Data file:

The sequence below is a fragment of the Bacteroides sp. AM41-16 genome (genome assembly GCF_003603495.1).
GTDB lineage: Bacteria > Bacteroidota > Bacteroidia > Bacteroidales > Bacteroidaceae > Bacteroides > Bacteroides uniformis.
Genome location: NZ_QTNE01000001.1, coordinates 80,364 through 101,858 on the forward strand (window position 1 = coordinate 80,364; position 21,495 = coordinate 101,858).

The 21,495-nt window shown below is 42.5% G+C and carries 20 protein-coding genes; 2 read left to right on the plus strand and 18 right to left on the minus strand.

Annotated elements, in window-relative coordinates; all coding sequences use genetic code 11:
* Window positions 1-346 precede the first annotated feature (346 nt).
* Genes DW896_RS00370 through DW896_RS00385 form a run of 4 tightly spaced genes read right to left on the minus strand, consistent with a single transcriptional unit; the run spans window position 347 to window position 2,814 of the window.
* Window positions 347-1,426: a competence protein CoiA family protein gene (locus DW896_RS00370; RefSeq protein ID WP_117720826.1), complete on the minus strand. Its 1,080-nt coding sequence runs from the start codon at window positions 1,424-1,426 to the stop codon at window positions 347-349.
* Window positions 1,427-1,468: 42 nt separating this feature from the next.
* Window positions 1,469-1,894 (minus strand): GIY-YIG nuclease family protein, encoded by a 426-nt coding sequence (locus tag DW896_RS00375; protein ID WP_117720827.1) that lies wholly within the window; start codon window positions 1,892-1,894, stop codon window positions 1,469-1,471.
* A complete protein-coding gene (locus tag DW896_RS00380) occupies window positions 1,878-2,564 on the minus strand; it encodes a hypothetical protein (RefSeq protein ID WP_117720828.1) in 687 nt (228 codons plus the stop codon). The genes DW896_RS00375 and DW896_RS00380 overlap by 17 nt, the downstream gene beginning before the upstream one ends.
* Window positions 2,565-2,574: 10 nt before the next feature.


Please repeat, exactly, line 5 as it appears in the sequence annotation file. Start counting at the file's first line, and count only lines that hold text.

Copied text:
Annotated elements, in window-relative coordinates; all coding sequences use genetic code 11: